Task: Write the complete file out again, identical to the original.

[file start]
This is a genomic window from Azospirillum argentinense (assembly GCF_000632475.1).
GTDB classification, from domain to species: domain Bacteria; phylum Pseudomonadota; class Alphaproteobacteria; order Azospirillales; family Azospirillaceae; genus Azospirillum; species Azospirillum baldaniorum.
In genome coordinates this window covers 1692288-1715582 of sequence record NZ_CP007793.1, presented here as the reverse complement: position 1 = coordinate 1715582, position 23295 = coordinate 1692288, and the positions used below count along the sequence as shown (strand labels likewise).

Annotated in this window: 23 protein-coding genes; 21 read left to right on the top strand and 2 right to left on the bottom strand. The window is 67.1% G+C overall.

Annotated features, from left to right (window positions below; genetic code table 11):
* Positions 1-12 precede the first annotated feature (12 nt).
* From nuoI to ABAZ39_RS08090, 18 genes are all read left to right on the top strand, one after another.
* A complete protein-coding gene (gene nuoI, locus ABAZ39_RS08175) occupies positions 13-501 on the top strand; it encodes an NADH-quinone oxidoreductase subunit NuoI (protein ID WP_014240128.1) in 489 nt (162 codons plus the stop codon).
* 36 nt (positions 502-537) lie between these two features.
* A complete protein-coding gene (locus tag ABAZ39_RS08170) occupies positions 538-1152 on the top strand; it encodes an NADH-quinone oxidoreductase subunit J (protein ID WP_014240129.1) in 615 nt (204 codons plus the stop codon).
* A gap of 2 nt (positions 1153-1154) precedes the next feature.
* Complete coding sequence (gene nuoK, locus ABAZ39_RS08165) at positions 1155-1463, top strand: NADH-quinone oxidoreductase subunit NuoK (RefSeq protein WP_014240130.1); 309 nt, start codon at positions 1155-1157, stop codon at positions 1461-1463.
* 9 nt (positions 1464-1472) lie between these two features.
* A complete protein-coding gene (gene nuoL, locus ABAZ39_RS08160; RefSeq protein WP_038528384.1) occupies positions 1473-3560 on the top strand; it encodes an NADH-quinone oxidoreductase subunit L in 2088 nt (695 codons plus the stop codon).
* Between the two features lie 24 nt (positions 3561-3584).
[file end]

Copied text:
This is a genomic window from Azospirillum argentinense (assembly GCF_000632475.1).
GTDB classification, from domain to species: domain Bacteria; phylum Pseudomonadota; class Alphaproteobacteria; order Azospirillales; family Azospirillaceae; genus Azospirillum; species Azospirillum baldaniorum.
In genome coordinates this window covers 1692288-1715582 of sequence record NZ_CP007793.1, presented here as the reverse complement: position 1 = coordinate 1715582, position 23295 = coordinate 1692288, and the positions used below count along the sequence as shown (strand labels likewise).

Annotated in this window: 23 protein-coding genes; 21 read left to right on the top strand and 2 right to left on the bottom strand. The window is 67.1% G+C overall.

Annotated features, from left to right (window positions below; genetic code table 11):
* Positions 1-12 precede the first annotated feature (12 nt).
* From nuoI to ABAZ39_RS08090, 18 genes are all read left to right on the top strand, one after another.
* A complete protein-coding gene (gene nuoI, locus ABAZ39_RS08175) occupies positions 13-501 on the top strand; it encodes an NADH-quinone oxidoreductase subunit NuoI (protein ID WP_014240128.1) in 489 nt (162 codons plus the stop codon).
* 36 nt (positions 502-537) lie between these two features.
* A complete protein-coding gene (locus tag ABAZ39_RS08170) occupies positions 538-1152 on the top strand; it encodes an NADH-quinone oxidoreductase subunit J (protein ID WP_014240129.1) in 615 nt (204 codons plus the stop codon).
* A gap of 2 nt (positions 1153-1154) precedes the next feature.
* Complete coding sequence (gene nuoK, locus ABAZ39_RS08165) at positions 1155-1463, top strand: NADH-quinone oxidoreductase subunit NuoK (RefSeq protein WP_014240130.1); 309 nt, start codon at positions 1155-1157, stop codon at positions 1461-1463.
* 9 nt (positions 1464-1472) lie between these two features.
* A complete protein-coding gene (gene nuoL, locus ABAZ39_RS08160; RefSeq protein WP_038528384.1) occupies positions 1473-3560 on the top strand; it encodes an NADH-quinone oxidoreductase subunit L in 2088 nt (695 codons plus the stop codon).
* Between the two features lie 24 nt (positions 3561-3584).